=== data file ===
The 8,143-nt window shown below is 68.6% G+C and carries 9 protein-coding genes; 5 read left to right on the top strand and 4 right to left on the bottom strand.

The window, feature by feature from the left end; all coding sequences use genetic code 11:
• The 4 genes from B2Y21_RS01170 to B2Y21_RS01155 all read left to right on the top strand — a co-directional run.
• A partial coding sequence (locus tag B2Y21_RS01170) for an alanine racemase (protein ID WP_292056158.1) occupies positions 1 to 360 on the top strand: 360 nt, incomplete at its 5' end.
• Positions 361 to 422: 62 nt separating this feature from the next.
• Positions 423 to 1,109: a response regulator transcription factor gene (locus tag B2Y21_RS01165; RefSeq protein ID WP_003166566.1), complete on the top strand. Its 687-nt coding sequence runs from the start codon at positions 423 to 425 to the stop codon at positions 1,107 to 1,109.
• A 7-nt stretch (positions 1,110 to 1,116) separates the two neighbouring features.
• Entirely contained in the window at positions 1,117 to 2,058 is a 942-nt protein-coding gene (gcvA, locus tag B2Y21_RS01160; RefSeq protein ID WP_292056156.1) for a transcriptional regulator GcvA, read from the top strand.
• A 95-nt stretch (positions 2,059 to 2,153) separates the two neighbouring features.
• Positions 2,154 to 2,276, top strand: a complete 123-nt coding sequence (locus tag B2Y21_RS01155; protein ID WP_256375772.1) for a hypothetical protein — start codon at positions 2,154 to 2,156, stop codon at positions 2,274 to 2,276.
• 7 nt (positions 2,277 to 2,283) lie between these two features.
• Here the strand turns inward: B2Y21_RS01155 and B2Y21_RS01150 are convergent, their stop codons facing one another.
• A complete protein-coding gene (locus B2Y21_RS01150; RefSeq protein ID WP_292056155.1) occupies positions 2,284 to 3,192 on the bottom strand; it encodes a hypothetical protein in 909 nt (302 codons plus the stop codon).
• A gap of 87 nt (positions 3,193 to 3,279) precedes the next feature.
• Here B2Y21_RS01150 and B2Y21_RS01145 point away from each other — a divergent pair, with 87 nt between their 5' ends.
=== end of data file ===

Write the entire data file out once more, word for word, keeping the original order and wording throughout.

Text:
The 8,143-nt window shown below is 68.6% G+C and carries 9 protein-coding genes; 5 read left to right on the top strand and 4 right to left on the bottom strand.

The window, feature by feature from the left end; all coding sequences use genetic code 11:
• The 4 genes from B2Y21_RS01170 to B2Y21_RS01155 all read left to right on the top strand — a co-directional run.
• A partial coding sequence (locus tag B2Y21_RS01170) for an alanine racemase (protein ID WP_292056158.1) occupies positions 1 to 360 on the top strand: 360 nt, incomplete at its 5' end.
• Positions 361 to 422: 62 nt separating this feature from the next.
• Positions 423 to 1,109: a response regulator transcription factor gene (locus tag B2Y21_RS01165; RefSeq protein ID WP_003166566.1), complete on the top strand. Its 687-nt coding sequence runs from the start codon at positions 423 to 425 to the stop codon at positions 1,107 to 1,109.
• A 7-nt stretch (positions 1,110 to 1,116) separates the two neighbouring features.
• Entirely contained in the window at positions 1,117 to 2,058 is a 942-nt protein-coding gene (gcvA, locus tag B2Y21_RS01160; RefSeq protein ID WP_292056156.1) for a transcriptional regulator GcvA, read from the top strand.
• A 95-nt stretch (positions 2,059 to 2,153) separates the two neighbouring features.
• Positions 2,154 to 2,276, top strand: a complete 123-nt coding sequence (locus tag B2Y21_RS01155; protein ID WP_256375772.1) for a hypothetical protein — start codon at positions 2,154 to 2,156, stop codon at positions 2,274 to 2,276.
• 7 nt (positions 2,277 to 2,283) lie between these two features.
• Here the strand turns inward: B2Y21_RS01155 and B2Y21_RS01150 are convergent, their stop codons facing one another.
• A complete protein-coding gene (locus B2Y21_RS01150; RefSeq protein ID WP_292056155.1) occupies positions 2,284 to 3,192 on the bottom strand; it encodes a hypothetical protein in 909 nt (302 codons plus the stop codon).
• A gap of 87 nt (positions 3,193 to 3,279) precedes the next feature.
• Here B2Y21_RS01150 and B2Y21_RS01145 point away from each other — a divergent pair, with 87 nt between their 5' ends.